The Mechanics of Manipulation #3
“The conversation of democracy has been desiccated [pulverized; lacking in energy or vitality]. To bring it back to life, break the monopoly of broadcast and cable television.”
-- Al Gore
In the political arena, the “pollster-consultant industrial complex” [coined by Joe Klein] has had the same effect: lack of spontaneity, test-tube bromides, insipid photo ops, and idiotic advertising combined to pass for political discourse.
Joe Klein suggests that, with the help of public clamor, a more focused and independent media, and the passionate desire of a few, somebody with the following qualities could emerge to become our next president:
The winner will be the candidate who comes closest to this model: a politician who refuses to be a "performer," at least in the current sense. Who speaks but doesn't orate. Who never holds a press conference on or in front of an aircraft carrier. Who doesn't assume the public is stupid or uncaring. Who believes in at least one major idea, or program, that has less than 40% support in the polls. Who can tell a joke—at his or her own expense, if possible. Who gets angry, within reason; gets weepy, within reason ... but only if those emotions are real and rare. Who isn't averse to kicking his or her opponent in the shins but does it gently and cleverly. Who radiates good sense, common decency and calm. Who is not afraid to deliver bad news. Who is not afraid to admit a mistake. And who, above all, abides by the motto that graced Franklin Delano Roosevelt's Oval Office: let unconquerable gladness dwell.
Al Gore has said that he's enjoying his focus on the climate crisis as a person outside the political arena and he's not thinking of becomming a candidate for president in 2008. However, he said, if ever he did run again, he wouldn't let himself be so dependent on political consultants. He might use them to get things done, but not to guide him on what to do. After all, the members of the American Association of Political Consultants are, after all, just vendors.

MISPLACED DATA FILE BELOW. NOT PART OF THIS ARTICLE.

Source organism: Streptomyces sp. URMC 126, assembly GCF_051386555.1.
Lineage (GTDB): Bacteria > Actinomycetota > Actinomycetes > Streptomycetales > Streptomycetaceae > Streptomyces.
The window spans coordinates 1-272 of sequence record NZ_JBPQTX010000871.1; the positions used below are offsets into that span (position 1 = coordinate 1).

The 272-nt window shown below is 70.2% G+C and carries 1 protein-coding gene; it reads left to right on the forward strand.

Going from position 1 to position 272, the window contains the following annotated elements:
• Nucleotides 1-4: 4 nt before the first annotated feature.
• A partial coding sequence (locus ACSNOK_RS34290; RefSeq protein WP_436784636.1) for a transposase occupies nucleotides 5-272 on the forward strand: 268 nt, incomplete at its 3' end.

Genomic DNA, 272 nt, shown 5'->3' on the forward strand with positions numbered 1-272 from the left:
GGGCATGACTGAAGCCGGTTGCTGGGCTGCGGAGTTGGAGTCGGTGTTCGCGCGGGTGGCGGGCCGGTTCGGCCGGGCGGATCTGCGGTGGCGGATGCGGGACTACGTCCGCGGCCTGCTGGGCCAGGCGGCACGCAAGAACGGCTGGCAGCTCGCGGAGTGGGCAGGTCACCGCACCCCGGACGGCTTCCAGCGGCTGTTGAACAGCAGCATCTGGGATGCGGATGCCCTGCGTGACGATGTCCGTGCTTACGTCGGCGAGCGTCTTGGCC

There is real momentum for change on the political side. Nighttime talk shows have increased their pokes at President Bush; Gore's movie and book about global warming will shortly be in the limelight; Laurie David's Stop Global Warming Virtual March is gaining traction as are many other similar global warming issue-specific organizations. On the business side, there's increased interest in ethical investing and money is flowing to those type of funds. Also, and most important, mid-term elections are getting people to express their fears, reservations, disgruntlements and wants - with their voting.
Breaking the monopoly of broadcast and cable television is harder to fix but serious, independent minds are working on it. Al Gore includes the topic and the need for change in every one of his talks and Paul Jay, with determined and credible backing, is attempting to start IWT News, an independent world television network.
My final words on this manipulation topic will follow soon . . .